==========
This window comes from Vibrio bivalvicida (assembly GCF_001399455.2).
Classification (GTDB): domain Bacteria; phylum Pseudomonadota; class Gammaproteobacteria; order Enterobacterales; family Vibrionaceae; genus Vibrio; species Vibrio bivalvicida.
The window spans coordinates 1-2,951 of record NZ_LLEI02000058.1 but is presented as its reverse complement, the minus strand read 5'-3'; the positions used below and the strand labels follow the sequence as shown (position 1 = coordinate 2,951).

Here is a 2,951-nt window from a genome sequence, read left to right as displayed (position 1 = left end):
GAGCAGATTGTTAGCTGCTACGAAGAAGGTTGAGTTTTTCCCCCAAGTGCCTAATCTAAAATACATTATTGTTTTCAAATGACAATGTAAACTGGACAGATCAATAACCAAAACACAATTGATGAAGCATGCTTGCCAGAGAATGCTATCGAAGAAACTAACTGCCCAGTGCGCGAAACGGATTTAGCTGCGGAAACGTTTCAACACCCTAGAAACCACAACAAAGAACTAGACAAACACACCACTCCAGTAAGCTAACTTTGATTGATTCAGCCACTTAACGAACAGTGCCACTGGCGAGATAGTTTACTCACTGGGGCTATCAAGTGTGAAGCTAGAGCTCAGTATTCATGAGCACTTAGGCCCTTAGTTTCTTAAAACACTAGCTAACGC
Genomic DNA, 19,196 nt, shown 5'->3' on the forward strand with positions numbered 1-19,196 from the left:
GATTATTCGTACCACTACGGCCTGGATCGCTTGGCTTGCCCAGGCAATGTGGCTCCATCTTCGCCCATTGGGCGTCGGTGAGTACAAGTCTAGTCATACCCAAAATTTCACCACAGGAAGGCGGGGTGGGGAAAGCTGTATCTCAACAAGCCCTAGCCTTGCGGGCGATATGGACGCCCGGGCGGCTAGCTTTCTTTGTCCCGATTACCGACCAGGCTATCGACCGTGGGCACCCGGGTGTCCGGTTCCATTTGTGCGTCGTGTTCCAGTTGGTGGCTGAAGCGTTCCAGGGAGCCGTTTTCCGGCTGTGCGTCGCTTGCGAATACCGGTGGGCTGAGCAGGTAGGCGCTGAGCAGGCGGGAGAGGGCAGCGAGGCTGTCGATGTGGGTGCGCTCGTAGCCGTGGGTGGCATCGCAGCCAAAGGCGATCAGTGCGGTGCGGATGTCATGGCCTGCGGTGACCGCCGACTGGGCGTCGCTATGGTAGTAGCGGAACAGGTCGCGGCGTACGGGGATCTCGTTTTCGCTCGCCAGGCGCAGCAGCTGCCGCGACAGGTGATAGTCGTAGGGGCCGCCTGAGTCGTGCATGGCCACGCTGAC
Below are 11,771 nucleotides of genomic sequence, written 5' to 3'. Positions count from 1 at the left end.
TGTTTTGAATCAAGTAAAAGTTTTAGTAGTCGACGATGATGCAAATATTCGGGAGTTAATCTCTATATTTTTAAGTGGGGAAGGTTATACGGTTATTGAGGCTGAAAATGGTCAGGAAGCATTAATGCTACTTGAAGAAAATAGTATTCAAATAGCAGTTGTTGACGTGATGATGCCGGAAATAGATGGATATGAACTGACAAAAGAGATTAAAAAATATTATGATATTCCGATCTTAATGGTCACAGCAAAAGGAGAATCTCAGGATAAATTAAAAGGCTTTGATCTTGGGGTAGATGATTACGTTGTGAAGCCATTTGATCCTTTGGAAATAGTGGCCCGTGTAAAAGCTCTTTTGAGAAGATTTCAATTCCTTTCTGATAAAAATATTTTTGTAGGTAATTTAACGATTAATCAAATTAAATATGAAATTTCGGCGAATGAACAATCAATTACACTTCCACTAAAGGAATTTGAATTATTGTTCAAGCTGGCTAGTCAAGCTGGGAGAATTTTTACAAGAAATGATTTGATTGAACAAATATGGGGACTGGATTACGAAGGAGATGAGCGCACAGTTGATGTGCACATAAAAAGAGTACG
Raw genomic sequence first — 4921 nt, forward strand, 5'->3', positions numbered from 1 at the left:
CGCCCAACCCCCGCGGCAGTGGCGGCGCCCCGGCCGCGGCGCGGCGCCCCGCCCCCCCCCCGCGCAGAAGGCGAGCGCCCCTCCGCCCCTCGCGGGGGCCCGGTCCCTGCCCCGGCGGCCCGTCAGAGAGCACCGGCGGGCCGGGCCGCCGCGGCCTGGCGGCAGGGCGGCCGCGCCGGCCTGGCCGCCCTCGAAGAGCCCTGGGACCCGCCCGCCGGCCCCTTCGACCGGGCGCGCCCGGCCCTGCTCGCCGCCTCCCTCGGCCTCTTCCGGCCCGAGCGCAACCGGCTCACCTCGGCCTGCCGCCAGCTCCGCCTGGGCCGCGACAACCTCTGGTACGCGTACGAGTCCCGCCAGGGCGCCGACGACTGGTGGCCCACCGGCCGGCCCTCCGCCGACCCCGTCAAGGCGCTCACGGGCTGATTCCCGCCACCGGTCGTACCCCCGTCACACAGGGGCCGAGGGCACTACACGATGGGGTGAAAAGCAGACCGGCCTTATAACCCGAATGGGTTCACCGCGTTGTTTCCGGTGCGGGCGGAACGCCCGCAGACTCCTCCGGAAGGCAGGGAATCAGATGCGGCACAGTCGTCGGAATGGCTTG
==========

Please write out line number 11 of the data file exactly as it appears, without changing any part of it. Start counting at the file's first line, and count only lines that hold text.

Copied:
CGCCCAACCCCCGCGGCAGTGGCGGCGCCCCGGCCGCGGCGCGGCGCCCCGCCCCCCCCCCGCGCAGAAGGCGAGCGCCCCTCCGCCCCTCGCGGGGGCCCGGTCCCTGCCCCGGCGGCCCGTCAGAGAGCACCGGCGGGCCGGGCCGCCGCGGCCTGGCGGCAGGGCGGCCGCGCCGGCCTGGCCGCCCTCGAAGAGCCCTGGGACCCGCCCGCCGGCCCCTTCGACCGGGCGCGCCCGGCCCTGCTCGCCGCCTCCCTCGGCCTCTTCCGGCCCGAGCGCAACCGGCTCACCTCGGCCTGCCGCCAGCTCCGCCTGGGCCGCGACAACCTCTGGTACGCGTACGAGTCCCGCCAGGGCGCCGACGACTGGTGGCCCACCGGCCGGCCCTCCGCCGACCCCGTCAAGGCGCTCACGGGCTGATTCCCGCCACCGGTCGTACCCCCGTCACACAGGGGCCGAGGGCACTACACGATGGGGTGAAAAGCAGACCGGCCTTATAACCCGAATGGGTTCACCGCGTTGTTTCCGGTGCGGGCGGAACGCCCGCAGACTCCTCCGGAAGGCAGGGAATCAGATGCGGCACAGTCGTCGGAATGGCTTG